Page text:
Higher Tier Grade Boundaries (out of 240 possible marks):

Sitting

Grade 9

Grade 8

Grade 7

Grade 6

Grade 5

Grade 4

Grade 3

Jun 2017

190

157

124

96

68

41

27

Nov 2017

189

150

112

85

58

32

19

Jun 2018

202

170

139

109

79

50

35

Nov 2018

194

159

125

95

66

37

22

These are the higher tier grade boundaries for the first four sittings of the new Edexcel GCSE Maths. The first two sets of exams were not at all popular with students but the June 2018 exams were viewed as more reasonable. The grade boundaries were higher but students felt they had more opportunity to demonstrate their skills and knowledge.

Somehow we have got to stop making the same mistakes on successive exam papers. Perhaps you are just weary of doing paper after paper. We will take a break from doing exam papers and concentrate on learning over the next three weeks leading up to your second set of mocks.

These are the higher tier grade boundaries for the first four sittings of the new Edexcel GCSE Maths. The first two sets of exams were not at all popular with students but the June 2018 exams were viewed as more reasonable. The grade boundaries were higher but students felt they had more opportunity to demonstrate their skills and knowledge.

When GCSE questions ask you to estimate the result of a numerical calculation on the non-calculator paper you should proceed as follows:

Round the numbers in the problem to 1 significant figure before performing calculations.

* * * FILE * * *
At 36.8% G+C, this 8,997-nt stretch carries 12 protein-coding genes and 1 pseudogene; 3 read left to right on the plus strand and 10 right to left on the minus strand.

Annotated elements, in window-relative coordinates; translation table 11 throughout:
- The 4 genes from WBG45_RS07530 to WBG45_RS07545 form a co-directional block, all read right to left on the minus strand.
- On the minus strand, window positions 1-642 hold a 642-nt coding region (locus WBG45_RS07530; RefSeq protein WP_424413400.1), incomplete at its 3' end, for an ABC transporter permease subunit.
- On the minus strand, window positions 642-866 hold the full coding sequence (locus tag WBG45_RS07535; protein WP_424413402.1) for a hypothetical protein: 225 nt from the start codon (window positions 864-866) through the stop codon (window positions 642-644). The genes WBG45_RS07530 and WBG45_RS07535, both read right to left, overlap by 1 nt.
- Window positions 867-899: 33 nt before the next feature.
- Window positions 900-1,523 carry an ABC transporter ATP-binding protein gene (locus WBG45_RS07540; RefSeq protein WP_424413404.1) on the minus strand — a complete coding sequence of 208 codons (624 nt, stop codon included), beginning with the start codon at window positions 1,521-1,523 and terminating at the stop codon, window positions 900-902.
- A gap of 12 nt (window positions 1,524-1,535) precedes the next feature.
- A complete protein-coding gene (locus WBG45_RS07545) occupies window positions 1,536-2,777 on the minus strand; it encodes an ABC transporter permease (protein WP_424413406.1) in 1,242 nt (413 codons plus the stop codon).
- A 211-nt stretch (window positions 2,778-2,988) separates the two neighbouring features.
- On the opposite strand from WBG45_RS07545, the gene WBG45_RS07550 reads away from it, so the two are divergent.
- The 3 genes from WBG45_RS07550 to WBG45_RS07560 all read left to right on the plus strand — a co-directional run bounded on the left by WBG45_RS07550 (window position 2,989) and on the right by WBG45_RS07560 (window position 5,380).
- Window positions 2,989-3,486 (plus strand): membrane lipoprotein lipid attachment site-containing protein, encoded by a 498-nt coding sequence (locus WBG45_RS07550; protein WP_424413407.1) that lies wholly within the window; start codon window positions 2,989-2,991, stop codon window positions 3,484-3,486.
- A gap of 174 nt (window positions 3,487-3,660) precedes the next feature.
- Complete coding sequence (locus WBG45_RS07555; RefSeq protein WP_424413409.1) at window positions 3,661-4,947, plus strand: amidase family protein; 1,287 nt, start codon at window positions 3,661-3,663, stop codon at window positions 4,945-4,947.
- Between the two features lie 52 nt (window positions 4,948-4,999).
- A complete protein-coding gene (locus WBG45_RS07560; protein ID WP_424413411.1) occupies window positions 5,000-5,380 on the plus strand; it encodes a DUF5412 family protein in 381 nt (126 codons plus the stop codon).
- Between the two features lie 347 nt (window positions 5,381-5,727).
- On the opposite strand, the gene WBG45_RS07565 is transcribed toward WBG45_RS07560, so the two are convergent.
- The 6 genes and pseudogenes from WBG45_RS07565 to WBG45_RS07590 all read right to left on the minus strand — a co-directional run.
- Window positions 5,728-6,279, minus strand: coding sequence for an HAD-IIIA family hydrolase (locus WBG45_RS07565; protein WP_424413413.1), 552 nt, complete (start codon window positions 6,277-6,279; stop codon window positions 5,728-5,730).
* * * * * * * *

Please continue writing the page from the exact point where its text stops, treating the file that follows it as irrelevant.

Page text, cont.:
Be careful if you have a number less than 1 for a denominator. For example, if the denominator = 0.4 then multiply the numerator and denominator by 10 so that you end up dividing by the whole number 4.

When asked to use your calculator to evaluate an expression, use brackets to group terms in a numerator, terms in a denominator, and terms under a square root sign. Leaving out brackets risks the order of precedence rules on your calculator causing it to evaluate calculations in an inappropriate order for the question.

Professor Stephen Chew is a cognitive psychologist from Samford University, Birmingham, Alabama. In 2011, he recorded five short videos (each 5 - 9 minutes long) to help students become more effective learners. They contain a whole range of dos and don'ts together with practical suggestions you can adopt to improve your learning. Below are direct links to each video. As an alternative you can log on to Youtube and type in 'Stephen Chew'